mother!: Probably PTSD-Inducing for Every Woman

The terrifying element about Darren Aronofsky’s latest, mother!, has nothing to do with things that go bump in the night, creaky stairs or phantom blood. No, it’s a different sort of psychological horror: the type that most women have had to deal with at some point in their lives or aren’t yet even aware that they’re dealing with it in the moment. Barring the primary interpretation and intent of the film–that Jennifer Lawrence’s nameless character represents Mother Earth and we’re all just destroying the fuck out of her while she begs us not to–the underlying motif speaks to the devout love that only a woman seems capable of.

Looking at the movie poster, the blank expression and sad eyes of J. Law, appropriately nameless in a stead we later come to find is more about serving Him (Javier Bardem) as an insert basic bitch here figure, it’s apparent that it’s as she’s said by the conclusion, “I have nothing left to give.” To be driven to this point, as a woman, in a relationship means the man has pushed her to a very severe extreme, as He ultimately does by way of turning their paradisiacal home (she even says, “I want to turn it into a paradise”) into a free-for-all of guests ranging from the Adam and Eve figures (Ed Harris and Michelle Pfeiffer, who adds high camp comedy value to the narrative) to obsessed fans. That’s right, to add to His douche bag qualities, Aronofsky in his meta Creator form, has made Him a writer working on another book, one that Mother and her interactions with the guests eventually inspires. And that’s the other misogyny on steroids element of the film–that the woman serves the male artist as muse. It can never be the other way around (unless you’re Chris Kraus). He can take of her life and pillage of her psychosis as much as he wants. That’s just part of the “joys” of loving an artist. And Mother goes along with it because, it’s true, she loves him with a purity and genuineness that the illogicality of the sentiment can’t explain. Seeing the extent of her devotion, Pfeiffer remarks, “Oh, you really love him. God help you.” And God, of course, is Him–overt chauvinism for a political statement is sometimes necessary.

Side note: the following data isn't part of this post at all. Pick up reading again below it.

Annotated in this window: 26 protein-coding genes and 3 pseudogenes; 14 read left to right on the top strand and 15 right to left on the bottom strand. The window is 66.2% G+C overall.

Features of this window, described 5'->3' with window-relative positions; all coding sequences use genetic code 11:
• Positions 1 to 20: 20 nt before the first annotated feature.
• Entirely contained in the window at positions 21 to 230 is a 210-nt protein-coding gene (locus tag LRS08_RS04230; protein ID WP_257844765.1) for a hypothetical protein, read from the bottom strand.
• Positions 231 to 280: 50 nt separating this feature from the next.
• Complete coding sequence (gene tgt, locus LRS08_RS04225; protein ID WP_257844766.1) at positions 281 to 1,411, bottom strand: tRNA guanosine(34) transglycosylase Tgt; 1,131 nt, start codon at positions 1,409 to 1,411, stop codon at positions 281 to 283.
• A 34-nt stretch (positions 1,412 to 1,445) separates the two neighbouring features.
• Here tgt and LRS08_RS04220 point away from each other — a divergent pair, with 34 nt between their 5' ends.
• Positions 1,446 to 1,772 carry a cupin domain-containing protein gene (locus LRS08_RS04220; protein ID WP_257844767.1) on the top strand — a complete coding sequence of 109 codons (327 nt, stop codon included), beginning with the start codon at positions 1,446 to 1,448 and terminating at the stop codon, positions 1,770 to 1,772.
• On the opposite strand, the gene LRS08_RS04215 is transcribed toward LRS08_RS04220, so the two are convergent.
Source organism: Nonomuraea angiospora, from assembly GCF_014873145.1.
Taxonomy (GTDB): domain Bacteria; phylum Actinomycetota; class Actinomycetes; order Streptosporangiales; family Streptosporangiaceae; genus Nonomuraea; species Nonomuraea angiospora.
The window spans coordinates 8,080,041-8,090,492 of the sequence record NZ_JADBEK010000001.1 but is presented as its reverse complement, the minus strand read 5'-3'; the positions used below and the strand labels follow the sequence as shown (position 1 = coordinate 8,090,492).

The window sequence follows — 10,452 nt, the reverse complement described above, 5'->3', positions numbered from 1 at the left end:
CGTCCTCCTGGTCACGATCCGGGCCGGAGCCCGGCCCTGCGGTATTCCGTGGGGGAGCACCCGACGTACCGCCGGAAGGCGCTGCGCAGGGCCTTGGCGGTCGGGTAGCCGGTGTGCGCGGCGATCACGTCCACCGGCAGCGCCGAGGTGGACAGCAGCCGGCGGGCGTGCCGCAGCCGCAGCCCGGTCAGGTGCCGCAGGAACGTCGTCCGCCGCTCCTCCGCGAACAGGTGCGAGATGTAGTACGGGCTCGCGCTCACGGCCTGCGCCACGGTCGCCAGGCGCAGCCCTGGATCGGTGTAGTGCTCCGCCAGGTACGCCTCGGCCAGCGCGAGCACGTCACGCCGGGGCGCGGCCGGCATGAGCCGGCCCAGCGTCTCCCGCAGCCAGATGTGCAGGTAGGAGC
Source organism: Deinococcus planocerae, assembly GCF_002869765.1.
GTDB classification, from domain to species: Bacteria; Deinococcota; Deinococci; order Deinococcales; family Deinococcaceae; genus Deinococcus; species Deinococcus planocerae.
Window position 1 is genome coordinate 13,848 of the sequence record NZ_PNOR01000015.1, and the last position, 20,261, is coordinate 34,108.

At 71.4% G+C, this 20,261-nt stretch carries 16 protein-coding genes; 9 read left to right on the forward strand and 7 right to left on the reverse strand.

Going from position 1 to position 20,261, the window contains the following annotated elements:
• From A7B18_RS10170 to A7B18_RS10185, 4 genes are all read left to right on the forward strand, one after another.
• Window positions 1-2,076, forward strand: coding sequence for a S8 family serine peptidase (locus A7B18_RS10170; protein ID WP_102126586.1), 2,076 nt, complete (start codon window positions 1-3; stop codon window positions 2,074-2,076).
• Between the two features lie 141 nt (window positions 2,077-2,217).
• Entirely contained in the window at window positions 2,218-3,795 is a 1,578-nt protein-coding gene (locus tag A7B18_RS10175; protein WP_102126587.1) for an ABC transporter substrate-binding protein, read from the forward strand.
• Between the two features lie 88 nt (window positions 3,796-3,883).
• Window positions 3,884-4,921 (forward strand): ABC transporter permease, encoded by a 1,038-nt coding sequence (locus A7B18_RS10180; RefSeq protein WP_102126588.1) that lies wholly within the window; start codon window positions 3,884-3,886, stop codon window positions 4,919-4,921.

The unfortunate part about mother! (aside from a certain scene of cannibalism) is that it took a man’s voice to get this extremely cartoonish version of the message to mainstream Hollywood–and therefore audiences that really don’t want to hear or see what Aronofsky is commenting on. Then again, Patty Jenkins can’t direct every feminist film. Especially when Aronofsky so succinctly encapsulates the perspective of a privileged and revered male. It’s a viewpoint he brings with a vengeance, treating Mother as little more than a gnat to be swatted away when she starts to speak up too much, and as a servile being when she’s actually needed for something like cooking. The film’s lack of belonging to any one time period only draws attention to a certain antiquatedness when parodying lines make a cameo, like, “We’ve got laundry to do” as the men go out for a hike. Technology–other than a landline–is absent, just like in a Woody Allen movie (maybe that’s why we can suspend disbelief long enough to buy into the notion that people would get this juiced up over a writer, considering no one reads anymore). And in exchange for her 50s-style chores and restoring the wreckage of the burned down house all by herself while He “writes,” all Mother asks of Him is for some quality alone time, demanding why she isn’t enough. When more people start to arrive to pay him their respects, He assures her only that he’ll always come back to her. It isn’t much consolation as the impromptu “celebration” in the third act escalates to insane heights that have to be viewed to be believed (Kristen Wiig’s appearance included).

Through all the madness and the bedlam, however, Mother is still willing to make it work with Him, to accommodate Him as best as she can. Because, for whatever reason, she can’t shake the love she feels for him. Pfeiffer, who long ago put the seed of doubt in her mind that maybe He doesn’t love her, treats Mother like the background noise that He has relegated her into the position of. Both she and the public will only defer to the artist/god/man. Yet another elucidation of how women are treated in the art world–if considered at all–be it writing, directing, painting or any other medium.

But maybe the reason men always seem to thrive no matter what they do is because of how much self-love they possess. So much, in fact, that it leaves little room to consider another person. In an alternate version of the film’s poster, an illustrated J. Law offers her bleeding heart to seemingly no one. No one because He doesn’t actually care about her specific love. He just needs to feel loved in general. Toward the final scenes of mother!, she finally realizes (much too late, of course), “You never loved me. You just love how much I love you.” So, back to the true message of the movie, a woman is the perfect representation of Mother Nature, getting used and defiled to the point of physical and emotional ruin, and, in the end, men still expecting to get something more out of her–or at least that she won’t act so fucking uptight about it.